You want to have a conversation with the customer that allows them to understand the value that is built into the page. The page should be rooted in that value but presented in a thought sequence prospects will understand. By doing so, we’re able to guide them to the action we wish them to take.
Key Principle#2. The goal of a product page is not simply to give prospects more options or products, but to lead them to the “one” option that is most relevant, important and urgent to them.
More options on a single page does not equate to more conversions. We create more conversions by guiding prospects to the best option for them. We do that through the conversations we build on our pages.
Presenting a dozen variations of the same product can be confusing for prospects, especially if there is no product-level value proposition. They may have questions like: Do I want any version of this product? If so, what’s the difference between them all? Which one is right for me?
All this confusion could lead the prospect to leave the page and, ultimately, your website.
We can decrease this confusion and friction by guiding them to the product that best suits them. We’ll learn how to effectively do that through the objectives provided in the next key principle.
Key Principle #3. Therefore, the marketer must use three key objectives when selling multiple products: eliminate, emphasize and express.
Eliminate means to minimize the number of competing choices on your pages as much as possible. Emphasize involves using visual weight to sequence the presentation of products. Lastly, express entails ensuring the product-level value proposition is clearly communicated.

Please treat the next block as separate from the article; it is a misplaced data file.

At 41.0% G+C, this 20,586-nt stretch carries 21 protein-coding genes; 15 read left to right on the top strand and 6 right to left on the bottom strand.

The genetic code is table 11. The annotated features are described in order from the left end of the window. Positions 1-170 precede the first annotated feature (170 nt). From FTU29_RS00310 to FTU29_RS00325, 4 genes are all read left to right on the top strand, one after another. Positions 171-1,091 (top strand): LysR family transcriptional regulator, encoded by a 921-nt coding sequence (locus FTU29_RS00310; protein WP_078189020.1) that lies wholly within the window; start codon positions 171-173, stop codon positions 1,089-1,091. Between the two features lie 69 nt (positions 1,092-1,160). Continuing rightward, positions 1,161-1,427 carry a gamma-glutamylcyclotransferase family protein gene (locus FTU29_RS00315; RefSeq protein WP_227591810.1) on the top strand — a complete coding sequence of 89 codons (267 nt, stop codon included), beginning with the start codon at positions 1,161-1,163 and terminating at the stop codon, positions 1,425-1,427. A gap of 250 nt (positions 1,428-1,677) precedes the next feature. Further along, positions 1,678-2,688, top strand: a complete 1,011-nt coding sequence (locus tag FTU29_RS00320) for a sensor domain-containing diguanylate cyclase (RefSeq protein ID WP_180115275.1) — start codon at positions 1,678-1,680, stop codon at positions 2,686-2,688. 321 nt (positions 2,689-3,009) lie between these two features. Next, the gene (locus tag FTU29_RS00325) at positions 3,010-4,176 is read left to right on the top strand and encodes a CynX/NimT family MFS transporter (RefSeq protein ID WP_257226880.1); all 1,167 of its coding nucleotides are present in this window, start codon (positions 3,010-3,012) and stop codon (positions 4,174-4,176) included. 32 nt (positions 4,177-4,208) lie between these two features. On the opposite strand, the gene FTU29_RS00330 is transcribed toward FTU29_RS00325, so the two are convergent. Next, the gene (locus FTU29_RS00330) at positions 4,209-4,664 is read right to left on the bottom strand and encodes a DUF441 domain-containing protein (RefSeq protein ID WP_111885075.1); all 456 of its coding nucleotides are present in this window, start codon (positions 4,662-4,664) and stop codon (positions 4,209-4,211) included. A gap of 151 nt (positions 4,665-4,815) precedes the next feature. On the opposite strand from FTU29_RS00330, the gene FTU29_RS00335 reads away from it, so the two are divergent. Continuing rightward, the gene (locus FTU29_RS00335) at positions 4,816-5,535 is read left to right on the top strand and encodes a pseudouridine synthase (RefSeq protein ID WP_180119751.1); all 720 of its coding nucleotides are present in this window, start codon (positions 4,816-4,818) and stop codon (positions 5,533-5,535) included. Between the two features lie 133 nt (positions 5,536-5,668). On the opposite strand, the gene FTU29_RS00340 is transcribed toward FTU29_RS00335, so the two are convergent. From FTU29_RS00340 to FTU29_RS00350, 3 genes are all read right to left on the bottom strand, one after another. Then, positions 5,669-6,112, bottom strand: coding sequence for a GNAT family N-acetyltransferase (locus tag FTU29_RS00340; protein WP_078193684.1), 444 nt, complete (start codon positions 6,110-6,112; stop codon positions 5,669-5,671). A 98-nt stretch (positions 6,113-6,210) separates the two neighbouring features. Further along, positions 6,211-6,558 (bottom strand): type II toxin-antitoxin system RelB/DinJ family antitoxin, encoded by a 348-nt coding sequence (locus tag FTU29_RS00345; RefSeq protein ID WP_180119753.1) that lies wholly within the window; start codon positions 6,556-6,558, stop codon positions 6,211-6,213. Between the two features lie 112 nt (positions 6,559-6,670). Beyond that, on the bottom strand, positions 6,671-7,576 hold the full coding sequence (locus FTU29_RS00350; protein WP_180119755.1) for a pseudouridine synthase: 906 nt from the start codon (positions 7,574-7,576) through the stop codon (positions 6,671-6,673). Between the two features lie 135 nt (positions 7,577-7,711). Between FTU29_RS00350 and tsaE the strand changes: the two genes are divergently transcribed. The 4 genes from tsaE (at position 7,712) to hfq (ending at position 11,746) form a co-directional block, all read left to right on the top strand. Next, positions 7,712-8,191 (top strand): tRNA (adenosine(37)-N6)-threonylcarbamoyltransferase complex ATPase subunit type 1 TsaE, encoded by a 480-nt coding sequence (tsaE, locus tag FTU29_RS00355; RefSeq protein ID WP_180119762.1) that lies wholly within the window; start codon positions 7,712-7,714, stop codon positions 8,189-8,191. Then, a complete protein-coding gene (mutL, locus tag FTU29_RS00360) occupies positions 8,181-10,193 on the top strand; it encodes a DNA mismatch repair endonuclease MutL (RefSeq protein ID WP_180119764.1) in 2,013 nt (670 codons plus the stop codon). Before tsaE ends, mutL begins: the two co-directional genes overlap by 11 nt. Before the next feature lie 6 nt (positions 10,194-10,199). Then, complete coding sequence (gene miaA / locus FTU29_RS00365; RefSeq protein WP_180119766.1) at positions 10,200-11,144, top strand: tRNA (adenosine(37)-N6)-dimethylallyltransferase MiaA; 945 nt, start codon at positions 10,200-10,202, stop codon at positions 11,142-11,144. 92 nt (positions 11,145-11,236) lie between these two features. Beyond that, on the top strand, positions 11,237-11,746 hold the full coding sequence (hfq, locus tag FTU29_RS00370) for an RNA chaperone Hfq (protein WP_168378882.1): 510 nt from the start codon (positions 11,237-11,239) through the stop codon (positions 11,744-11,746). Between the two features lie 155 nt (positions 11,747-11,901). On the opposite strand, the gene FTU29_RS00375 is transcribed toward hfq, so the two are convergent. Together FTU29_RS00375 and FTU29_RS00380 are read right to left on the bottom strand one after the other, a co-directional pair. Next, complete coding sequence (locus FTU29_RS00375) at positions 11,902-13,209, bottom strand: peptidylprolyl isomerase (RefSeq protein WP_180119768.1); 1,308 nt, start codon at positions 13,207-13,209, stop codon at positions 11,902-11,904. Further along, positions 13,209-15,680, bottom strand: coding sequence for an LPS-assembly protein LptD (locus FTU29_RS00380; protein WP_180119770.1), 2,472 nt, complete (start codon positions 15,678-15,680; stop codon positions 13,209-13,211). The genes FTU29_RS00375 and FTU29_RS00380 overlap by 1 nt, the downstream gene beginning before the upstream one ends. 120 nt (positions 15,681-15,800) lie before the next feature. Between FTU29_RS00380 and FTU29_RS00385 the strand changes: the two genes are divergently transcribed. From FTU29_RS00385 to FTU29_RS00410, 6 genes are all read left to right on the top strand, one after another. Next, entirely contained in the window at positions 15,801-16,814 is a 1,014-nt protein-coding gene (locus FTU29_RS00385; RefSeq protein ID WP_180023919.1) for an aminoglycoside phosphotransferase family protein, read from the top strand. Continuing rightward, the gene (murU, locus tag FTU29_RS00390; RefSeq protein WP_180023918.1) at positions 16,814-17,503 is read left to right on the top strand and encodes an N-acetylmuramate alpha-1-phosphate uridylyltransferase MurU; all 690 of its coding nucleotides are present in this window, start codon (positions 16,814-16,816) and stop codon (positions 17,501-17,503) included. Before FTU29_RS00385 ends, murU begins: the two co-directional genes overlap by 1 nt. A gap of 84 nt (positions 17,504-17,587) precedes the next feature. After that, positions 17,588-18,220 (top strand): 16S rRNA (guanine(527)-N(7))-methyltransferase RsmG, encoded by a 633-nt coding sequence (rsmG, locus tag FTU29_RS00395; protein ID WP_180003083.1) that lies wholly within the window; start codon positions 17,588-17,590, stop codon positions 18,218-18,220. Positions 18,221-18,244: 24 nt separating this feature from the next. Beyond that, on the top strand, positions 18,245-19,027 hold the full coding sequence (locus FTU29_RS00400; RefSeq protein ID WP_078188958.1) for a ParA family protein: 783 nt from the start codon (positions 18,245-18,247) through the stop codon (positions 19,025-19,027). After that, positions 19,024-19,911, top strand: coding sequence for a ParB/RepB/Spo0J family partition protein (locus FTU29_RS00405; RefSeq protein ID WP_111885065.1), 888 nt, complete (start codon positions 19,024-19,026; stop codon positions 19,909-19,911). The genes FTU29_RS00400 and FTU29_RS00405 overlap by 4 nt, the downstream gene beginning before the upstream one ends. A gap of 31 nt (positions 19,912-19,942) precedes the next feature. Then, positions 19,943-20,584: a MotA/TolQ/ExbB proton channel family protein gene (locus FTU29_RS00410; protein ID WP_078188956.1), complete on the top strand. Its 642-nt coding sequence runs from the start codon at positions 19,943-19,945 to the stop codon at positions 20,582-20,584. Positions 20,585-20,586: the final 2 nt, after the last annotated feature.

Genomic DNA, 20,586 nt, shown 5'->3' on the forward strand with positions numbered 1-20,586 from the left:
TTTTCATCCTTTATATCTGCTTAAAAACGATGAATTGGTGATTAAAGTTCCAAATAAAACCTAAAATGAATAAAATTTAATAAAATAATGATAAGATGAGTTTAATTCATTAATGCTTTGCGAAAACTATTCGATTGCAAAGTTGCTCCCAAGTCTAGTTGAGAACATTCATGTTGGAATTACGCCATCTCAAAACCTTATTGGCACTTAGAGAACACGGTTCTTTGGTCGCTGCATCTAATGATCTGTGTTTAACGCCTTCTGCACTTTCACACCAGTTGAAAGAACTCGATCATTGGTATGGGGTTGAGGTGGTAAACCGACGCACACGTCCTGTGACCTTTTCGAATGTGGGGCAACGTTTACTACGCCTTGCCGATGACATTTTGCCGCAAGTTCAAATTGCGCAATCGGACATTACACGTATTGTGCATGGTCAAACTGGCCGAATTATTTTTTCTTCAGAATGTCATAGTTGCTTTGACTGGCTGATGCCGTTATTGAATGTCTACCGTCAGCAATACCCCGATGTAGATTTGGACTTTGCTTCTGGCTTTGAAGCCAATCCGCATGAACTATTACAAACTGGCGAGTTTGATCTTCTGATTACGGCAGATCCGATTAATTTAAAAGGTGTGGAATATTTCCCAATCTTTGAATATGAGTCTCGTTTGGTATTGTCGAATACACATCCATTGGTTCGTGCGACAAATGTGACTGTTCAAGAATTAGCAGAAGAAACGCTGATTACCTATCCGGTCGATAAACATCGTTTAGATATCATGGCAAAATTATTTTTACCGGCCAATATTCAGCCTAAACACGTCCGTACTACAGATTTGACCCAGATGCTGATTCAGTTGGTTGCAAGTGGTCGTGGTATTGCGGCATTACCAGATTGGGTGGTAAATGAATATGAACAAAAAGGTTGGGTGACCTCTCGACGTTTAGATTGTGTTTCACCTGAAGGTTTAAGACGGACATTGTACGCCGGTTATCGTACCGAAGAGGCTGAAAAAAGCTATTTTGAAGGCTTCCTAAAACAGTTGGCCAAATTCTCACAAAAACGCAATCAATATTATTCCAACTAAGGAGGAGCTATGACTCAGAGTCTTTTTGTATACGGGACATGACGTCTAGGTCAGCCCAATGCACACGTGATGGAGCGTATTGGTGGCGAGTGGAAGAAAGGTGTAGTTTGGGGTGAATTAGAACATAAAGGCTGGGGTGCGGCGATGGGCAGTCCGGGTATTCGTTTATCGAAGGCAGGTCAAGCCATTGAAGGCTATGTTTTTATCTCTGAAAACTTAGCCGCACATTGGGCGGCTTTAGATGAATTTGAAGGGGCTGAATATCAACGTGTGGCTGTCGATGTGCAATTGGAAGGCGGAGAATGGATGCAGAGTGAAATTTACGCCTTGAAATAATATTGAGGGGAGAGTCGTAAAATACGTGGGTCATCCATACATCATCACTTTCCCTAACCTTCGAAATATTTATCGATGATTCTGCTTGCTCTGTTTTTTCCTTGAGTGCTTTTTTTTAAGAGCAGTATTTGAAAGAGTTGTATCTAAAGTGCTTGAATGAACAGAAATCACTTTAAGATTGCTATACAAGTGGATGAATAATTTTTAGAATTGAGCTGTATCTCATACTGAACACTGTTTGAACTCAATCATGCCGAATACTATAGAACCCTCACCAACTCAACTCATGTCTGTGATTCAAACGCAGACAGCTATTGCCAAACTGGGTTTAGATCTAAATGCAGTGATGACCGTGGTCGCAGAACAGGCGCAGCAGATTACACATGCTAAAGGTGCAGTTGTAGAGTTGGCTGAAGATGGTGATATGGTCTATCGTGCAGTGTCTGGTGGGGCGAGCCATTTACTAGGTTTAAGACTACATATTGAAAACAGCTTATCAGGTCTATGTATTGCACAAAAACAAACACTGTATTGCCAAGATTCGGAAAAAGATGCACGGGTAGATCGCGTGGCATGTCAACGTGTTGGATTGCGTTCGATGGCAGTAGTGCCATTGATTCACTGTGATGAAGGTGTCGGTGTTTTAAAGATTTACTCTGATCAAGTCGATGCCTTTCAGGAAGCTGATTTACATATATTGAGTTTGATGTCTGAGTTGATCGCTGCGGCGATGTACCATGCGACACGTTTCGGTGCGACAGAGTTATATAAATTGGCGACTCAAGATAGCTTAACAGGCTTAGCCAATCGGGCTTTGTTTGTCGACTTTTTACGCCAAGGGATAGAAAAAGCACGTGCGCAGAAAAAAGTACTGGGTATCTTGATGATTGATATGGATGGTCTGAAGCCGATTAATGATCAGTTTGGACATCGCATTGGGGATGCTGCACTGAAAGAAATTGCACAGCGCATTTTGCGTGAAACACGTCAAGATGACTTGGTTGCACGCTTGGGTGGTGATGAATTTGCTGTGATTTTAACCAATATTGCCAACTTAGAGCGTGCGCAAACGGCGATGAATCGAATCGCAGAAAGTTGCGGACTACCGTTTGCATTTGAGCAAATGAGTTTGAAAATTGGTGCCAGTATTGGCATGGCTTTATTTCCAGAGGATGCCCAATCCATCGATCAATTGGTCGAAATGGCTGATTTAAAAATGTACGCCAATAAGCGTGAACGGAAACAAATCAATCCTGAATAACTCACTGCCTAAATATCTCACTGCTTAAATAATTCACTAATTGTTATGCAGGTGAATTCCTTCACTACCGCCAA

If you can achieve these three objectives, you will have created a conversation that guides a prospect’s thinking and leads them to the best product for them, rather than simply a webpage that presents them with options. In the balance of this article, we will look at how to do this.
Objective #1. Eliminate competing choices
Many times, we unintentionally create too many equally weighted options on a product page. What does this mean? Look at the page depicted in Figure 2.1. On this page, three options make up the sidebar. The marketers hypothesized that they could achieve a lift in conversion by removing the equally weighted choices and simply placing those options in a drop-down box for the user to choose from, as shown in Figure 2.2.
Did it work? Yes, to the tune of a 24% increase in revenue.